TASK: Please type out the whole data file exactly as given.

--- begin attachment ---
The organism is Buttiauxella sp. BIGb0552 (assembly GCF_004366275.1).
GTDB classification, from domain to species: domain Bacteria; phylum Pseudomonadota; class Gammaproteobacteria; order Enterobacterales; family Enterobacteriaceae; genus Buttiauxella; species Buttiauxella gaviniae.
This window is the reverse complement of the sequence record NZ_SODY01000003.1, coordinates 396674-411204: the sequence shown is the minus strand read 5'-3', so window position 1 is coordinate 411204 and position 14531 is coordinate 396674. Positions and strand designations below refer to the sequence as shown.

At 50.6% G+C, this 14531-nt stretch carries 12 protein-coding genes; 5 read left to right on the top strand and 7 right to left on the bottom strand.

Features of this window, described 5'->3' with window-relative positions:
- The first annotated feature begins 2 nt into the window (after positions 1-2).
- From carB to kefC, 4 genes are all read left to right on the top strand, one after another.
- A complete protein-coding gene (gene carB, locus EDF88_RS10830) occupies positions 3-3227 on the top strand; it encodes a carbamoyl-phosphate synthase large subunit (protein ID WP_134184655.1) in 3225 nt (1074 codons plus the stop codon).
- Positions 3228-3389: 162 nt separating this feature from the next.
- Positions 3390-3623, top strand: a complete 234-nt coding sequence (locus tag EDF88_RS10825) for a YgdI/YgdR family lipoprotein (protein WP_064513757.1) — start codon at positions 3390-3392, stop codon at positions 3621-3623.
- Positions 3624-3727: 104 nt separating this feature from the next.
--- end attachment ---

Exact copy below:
The organism is Buttiauxella sp. BIGb0552 (assembly GCF_004366275.1).
GTDB classification, from domain to species: domain Bacteria; phylum Pseudomonadota; class Gammaproteobacteria; order Enterobacterales; family Enterobacteriaceae; genus Buttiauxella; species Buttiauxella gaviniae.
This window is the reverse complement of the sequence record NZ_SODY01000003.1, coordinates 396674-411204: the sequence shown is the minus strand read 5'-3', so window position 1 is coordinate 411204 and position 14531 is coordinate 396674. Positions and strand designations below refer to the sequence as shown.

At 50.6% G+C, this 14531-nt stretch carries 12 protein-coding genes; 5 read left to right on the top strand and 7 right to left on the bottom strand.

Features of this window, described 5'->3' with window-relative positions:
- The first annotated feature begins 2 nt into the window (after positions 1-2).
- From carB to kefC, 4 genes are all read left to right on the top strand, one after another.
- A complete protein-coding gene (gene carB, locus EDF88_RS10830) occupies positions 3-3227 on the top strand; it encodes a carbamoyl-phosphate synthase large subunit (protein ID WP_134184655.1) in 3225 nt (1074 codons plus the stop codon).
- Positions 3228-3389: 162 nt separating this feature from the next.
- Positions 3390-3623, top strand: a complete 234-nt coding sequence (locus tag EDF88_RS10825) for a YgdI/YgdR family lipoprotein (protein WP_064513757.1) — start codon at positions 3390-3392, stop codon at positions 3621-3623.
- Positions 3624-3727: 104 nt separating this feature from the next.